Indians living abroad are sending less money back home. However, they haven’t become less patriotic—it’s more a case of a drop in their earnings because of external factors that are at play.

Lower earnings in Gulf countries, as a result of a fall in crude oil prices, have weighed on remittances. That, coupled with a feared slowdown in the global economy, especially in the US, has raised the risk of a further fall in remittances.

“As a large part of the remittances originates from the Gulf countries, it is not surprising that the direction of these flows are partly influenced by global oil price trends. Unlike the oil import bill, impact on remittances likely show with a lag. Looking ahead, flows are likely to moderate as a cyclical slowdown sets in on the global front," Radhika Rao, senior vice-president and economist(group research) at DBS Bank Ltd, said in an email on Friday.

“Word Bank data shows that Gulf Cooperation Council member states continue to account for the bulk of these flows (56% share in total). However, in recent times, North America (the US and Canada) has become the second-largest source of remittances with a 21% share. For remittances to stay healthy, both oil prices and the global economy have to show improvement simultaneously," said Tanvee Gupta Jain, chief India economist at UBS Securities India Pvt. Ltd.

Remittances slowed to $17 billion in the December quarter of fiscal year 2019 (FY19) from $19.5 billion in the September quarter. Remittances as a percentage of gross domestic product (GDP) are estimated at 2.7% in FY19 by PhillipCapital (India) Pvt. Ltd. However, it is poised to decline to 2.3% and 2% in FY20 and FY21, respectively, said the brokerage firm in a report released on 3 April.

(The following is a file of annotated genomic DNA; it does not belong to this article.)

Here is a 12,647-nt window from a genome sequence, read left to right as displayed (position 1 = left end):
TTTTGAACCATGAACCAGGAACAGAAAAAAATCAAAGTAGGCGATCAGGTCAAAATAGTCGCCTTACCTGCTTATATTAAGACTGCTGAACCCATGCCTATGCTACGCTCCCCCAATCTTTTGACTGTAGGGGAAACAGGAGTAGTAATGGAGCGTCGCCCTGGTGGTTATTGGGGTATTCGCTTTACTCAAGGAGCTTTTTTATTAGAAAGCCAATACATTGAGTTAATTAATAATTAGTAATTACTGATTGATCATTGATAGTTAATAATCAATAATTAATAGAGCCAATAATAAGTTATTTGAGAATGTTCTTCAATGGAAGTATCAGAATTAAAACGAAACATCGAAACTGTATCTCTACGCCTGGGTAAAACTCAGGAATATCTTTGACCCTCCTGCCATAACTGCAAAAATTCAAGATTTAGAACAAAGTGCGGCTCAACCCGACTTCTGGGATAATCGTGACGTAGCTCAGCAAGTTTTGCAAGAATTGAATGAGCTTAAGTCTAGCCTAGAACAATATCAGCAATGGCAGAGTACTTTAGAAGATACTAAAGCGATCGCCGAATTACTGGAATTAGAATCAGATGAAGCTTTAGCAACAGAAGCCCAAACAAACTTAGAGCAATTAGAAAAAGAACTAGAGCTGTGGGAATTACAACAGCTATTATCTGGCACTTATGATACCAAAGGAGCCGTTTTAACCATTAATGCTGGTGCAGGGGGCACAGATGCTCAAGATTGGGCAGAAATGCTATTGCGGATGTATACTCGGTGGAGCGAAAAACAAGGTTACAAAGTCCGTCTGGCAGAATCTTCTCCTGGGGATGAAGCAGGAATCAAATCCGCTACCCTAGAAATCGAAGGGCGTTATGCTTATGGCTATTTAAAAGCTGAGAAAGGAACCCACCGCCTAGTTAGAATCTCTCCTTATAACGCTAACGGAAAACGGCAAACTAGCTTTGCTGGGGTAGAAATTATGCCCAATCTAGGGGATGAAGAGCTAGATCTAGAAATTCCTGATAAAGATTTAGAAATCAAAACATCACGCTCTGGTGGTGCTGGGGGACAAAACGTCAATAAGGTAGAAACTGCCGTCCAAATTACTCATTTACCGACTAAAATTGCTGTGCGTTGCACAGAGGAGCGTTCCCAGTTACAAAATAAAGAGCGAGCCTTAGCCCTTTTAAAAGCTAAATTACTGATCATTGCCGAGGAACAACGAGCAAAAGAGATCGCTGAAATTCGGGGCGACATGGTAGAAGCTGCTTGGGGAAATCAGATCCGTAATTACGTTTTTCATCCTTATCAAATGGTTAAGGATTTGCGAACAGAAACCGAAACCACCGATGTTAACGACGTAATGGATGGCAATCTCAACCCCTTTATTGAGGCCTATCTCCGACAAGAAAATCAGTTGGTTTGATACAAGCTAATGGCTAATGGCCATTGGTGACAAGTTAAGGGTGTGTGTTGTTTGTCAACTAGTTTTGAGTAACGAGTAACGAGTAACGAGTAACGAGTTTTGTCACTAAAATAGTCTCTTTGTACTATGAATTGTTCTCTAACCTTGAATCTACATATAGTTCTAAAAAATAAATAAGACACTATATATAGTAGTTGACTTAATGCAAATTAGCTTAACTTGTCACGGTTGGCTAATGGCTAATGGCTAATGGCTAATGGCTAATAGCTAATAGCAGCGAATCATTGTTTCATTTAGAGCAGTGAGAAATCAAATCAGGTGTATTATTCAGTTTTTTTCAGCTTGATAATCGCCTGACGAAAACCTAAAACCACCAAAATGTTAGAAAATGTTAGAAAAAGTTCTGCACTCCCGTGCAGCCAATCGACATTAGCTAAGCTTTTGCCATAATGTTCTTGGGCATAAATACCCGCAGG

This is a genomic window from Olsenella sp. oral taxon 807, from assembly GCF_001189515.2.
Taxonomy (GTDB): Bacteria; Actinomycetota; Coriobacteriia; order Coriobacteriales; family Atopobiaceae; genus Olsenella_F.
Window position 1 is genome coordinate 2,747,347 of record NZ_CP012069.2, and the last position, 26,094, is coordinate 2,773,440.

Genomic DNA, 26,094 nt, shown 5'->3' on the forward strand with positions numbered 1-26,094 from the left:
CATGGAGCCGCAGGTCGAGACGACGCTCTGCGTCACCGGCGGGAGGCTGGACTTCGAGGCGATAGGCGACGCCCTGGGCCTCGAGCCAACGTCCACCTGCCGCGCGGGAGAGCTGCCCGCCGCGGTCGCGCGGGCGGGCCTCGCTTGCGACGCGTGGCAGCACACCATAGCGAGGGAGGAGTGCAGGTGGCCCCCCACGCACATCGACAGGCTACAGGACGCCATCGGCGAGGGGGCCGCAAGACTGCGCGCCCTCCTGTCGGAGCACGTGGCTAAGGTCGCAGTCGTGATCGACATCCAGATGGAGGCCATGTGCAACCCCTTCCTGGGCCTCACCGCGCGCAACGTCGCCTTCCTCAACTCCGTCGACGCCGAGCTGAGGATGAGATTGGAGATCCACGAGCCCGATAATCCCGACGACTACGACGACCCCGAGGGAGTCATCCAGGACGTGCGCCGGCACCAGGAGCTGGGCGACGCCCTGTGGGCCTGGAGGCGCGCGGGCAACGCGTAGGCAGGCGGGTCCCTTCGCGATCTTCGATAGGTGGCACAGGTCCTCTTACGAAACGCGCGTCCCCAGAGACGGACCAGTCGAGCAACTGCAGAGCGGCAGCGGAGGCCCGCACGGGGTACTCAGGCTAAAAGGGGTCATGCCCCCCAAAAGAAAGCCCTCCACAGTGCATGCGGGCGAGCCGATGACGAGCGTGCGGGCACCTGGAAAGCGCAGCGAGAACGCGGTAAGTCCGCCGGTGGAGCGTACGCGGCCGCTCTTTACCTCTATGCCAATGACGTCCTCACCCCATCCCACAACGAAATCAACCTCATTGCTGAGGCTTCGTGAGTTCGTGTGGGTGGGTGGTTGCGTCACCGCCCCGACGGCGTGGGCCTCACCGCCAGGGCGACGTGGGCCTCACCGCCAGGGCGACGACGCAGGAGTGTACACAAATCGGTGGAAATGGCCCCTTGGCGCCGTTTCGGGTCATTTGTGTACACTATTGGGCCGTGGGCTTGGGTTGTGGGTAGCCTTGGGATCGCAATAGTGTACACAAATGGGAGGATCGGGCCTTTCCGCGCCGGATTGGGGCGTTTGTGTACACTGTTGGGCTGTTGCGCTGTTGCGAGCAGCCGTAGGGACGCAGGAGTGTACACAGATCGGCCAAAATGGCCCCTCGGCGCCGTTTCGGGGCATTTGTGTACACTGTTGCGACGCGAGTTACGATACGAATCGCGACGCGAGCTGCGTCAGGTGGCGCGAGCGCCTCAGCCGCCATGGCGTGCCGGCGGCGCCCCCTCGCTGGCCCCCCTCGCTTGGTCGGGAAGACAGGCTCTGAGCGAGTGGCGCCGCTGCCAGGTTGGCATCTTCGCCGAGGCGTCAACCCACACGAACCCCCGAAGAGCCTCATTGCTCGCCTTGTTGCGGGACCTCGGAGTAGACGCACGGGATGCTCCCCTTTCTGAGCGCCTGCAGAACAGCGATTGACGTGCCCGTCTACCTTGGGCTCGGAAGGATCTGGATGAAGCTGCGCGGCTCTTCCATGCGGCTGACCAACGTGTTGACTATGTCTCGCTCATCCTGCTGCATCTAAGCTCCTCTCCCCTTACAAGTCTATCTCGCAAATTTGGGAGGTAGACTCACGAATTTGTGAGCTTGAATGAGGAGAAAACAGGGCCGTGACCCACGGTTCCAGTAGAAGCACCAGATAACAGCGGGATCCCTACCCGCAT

A surge in crude oil prices in mid-2018 resulted in higher remittances in FY19. However, that spike was unusual and oil prices have corrected since. There are signs of a recovery but the trend is downward, said analysts.

As for global growth, the International Monetary Fund (IMF) has trimmed 2019 GDP forecast from 3.7% to 3.4% in January. IMF chief Christine Lagarde has signalled further cuts when the fund releases new forecasts on 9 April.

“For now, given the feared slowdown in the global economy, some moderation in remittances to India cannot be ruled out," said Jain.

This double whammy would take its toll on remittances. Thus, other elements of India’s trade balance such as export of software services would need to compensate for faltering remittances. However, IT services exports are also dependent on the state of the global economy and expectations here need to be curbed.

“Remittances have limited the extent of widening in India’s current account deficit, with the quantum equal to the service export earnings in some of the years. Better export earnings can compensate a slowdown in remittances, but will be unable to pick the entire slack," said Rao.

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